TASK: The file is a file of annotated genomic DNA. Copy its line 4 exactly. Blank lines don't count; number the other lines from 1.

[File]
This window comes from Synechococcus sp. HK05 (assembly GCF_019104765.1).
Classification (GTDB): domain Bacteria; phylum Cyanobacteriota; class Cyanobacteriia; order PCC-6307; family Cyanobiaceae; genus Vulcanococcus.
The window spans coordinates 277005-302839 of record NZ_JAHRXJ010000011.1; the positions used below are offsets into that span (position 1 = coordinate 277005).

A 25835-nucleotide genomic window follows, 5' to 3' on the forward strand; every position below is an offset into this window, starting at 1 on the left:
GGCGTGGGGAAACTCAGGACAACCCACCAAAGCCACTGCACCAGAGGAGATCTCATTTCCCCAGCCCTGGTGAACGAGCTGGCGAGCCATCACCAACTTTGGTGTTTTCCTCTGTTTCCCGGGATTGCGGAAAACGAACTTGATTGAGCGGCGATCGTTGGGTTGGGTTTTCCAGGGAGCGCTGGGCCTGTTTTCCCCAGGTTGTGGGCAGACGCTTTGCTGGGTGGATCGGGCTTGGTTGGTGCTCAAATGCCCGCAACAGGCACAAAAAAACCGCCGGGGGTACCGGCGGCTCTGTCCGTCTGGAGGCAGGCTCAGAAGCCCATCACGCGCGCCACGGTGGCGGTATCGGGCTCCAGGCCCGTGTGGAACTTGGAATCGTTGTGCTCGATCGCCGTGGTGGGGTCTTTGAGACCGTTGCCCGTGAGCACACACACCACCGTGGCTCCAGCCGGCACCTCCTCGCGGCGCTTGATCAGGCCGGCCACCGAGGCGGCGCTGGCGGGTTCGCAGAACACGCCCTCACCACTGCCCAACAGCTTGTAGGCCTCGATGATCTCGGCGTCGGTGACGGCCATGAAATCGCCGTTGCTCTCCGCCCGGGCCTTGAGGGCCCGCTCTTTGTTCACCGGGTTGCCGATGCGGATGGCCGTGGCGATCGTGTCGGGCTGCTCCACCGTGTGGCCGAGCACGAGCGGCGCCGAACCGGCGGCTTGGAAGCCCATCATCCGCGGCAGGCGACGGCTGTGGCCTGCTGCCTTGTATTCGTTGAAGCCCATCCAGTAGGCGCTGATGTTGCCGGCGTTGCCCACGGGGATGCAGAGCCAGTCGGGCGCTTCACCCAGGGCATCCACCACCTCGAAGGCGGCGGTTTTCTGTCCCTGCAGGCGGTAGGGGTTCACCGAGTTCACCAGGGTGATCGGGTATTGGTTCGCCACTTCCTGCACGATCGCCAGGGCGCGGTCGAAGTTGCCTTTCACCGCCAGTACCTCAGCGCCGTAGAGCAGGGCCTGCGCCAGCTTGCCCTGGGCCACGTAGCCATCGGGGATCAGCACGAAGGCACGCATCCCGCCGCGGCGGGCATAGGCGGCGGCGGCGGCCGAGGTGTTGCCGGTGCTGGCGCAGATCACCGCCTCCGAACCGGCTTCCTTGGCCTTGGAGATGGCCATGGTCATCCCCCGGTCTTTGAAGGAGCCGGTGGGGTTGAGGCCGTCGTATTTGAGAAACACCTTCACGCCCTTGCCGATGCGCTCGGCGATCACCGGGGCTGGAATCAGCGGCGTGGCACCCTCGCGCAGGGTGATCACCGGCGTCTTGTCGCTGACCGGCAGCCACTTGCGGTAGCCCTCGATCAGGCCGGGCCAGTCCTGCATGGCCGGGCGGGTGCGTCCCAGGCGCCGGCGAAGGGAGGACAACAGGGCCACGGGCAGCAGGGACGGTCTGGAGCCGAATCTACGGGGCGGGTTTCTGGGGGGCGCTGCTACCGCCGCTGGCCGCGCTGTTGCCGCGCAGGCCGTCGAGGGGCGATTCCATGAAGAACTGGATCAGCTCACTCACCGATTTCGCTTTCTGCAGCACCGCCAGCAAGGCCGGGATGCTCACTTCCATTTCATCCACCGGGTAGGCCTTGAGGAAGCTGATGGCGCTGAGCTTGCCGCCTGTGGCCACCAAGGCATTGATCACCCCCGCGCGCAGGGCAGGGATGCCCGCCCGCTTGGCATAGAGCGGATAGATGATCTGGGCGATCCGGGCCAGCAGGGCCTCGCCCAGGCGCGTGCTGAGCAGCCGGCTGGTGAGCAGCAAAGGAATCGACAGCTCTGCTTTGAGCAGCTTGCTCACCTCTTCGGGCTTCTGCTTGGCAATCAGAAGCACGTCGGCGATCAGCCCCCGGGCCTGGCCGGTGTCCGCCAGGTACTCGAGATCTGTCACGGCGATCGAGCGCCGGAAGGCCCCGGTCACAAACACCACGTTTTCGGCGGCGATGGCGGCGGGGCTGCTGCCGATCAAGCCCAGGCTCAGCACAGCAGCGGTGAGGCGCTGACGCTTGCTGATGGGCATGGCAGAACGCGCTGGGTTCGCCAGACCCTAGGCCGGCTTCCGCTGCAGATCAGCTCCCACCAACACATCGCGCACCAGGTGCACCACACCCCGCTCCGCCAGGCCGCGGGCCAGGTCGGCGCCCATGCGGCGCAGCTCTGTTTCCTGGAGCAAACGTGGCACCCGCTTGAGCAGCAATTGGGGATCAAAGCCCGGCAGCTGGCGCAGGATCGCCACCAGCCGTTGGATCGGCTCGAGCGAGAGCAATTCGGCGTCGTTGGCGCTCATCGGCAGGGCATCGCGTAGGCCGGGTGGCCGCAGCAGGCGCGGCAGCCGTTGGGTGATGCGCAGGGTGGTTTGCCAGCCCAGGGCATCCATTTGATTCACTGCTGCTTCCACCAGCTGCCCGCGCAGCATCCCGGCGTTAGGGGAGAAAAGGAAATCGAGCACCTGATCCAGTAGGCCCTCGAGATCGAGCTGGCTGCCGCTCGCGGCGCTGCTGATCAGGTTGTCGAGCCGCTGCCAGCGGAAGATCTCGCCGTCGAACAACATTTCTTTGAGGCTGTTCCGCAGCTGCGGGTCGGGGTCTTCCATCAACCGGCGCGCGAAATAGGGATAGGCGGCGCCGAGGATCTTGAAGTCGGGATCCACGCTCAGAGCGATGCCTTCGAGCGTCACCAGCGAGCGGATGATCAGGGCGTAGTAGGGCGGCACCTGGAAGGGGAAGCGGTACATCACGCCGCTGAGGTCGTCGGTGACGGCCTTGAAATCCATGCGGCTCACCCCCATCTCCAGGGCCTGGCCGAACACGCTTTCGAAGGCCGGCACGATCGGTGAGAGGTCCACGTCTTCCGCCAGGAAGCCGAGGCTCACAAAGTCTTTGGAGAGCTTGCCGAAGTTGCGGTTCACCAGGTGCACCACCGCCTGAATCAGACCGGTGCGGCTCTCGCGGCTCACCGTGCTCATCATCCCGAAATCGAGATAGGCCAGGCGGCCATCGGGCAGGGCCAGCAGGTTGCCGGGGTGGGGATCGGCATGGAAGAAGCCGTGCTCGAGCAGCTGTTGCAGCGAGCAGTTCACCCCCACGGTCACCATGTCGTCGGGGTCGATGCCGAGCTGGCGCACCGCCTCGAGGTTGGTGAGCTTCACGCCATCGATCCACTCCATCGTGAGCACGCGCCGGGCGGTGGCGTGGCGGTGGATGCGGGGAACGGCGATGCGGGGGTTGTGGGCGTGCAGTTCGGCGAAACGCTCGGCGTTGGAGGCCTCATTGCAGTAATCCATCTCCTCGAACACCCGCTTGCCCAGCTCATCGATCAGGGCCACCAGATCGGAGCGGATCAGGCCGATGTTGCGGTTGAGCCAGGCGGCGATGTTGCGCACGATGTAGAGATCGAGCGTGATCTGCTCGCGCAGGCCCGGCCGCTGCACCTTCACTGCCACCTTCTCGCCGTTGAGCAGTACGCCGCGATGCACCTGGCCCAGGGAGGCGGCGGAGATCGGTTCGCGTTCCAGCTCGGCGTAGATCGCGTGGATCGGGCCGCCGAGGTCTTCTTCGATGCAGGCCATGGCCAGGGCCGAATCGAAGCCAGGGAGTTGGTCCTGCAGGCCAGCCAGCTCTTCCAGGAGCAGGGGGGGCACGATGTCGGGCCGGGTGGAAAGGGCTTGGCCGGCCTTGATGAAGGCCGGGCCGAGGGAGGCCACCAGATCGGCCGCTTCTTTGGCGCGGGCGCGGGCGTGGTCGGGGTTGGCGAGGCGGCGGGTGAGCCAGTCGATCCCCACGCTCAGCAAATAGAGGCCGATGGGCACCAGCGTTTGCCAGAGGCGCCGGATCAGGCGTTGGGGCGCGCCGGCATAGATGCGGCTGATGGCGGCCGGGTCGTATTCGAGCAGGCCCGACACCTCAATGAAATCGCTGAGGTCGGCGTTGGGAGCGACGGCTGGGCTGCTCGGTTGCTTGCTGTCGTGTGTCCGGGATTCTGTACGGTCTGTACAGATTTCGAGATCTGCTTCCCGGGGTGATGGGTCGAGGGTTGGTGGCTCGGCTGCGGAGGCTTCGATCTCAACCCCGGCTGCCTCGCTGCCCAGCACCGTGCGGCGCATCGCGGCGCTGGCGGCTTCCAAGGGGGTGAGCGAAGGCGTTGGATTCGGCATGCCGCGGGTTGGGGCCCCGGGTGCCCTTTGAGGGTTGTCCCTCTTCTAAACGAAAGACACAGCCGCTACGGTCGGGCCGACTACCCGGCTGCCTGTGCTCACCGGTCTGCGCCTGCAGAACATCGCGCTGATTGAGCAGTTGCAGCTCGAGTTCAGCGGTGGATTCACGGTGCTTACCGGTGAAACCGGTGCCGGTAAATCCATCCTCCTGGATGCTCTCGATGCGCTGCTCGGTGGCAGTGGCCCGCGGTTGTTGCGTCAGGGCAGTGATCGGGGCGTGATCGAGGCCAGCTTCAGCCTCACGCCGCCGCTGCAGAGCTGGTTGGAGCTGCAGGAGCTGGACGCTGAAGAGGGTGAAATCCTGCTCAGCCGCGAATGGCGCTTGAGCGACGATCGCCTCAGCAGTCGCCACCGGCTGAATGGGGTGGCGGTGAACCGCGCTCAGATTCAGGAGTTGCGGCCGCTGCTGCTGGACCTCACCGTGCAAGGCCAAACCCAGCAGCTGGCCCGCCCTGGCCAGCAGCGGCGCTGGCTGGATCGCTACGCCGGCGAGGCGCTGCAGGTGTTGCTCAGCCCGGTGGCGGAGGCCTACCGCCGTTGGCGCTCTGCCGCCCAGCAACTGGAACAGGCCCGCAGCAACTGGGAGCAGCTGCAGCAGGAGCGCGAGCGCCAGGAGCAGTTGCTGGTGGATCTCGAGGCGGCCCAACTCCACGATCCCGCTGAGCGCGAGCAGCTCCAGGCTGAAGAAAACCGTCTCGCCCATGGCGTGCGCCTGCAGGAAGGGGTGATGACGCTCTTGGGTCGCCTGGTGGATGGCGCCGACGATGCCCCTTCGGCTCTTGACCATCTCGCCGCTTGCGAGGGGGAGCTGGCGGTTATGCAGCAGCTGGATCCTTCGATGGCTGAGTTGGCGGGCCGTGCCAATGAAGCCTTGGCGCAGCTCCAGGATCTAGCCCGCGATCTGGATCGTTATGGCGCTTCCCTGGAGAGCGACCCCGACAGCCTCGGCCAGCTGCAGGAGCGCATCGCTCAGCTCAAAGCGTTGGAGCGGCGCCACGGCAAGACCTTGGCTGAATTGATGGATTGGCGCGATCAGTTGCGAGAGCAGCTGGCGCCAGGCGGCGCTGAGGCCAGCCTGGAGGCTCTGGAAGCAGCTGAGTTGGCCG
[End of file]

A 25835-nucleotide genomic window follows, 5' to 3' on the forward strand; every position below is an offset into this window, starting at 1 on the left: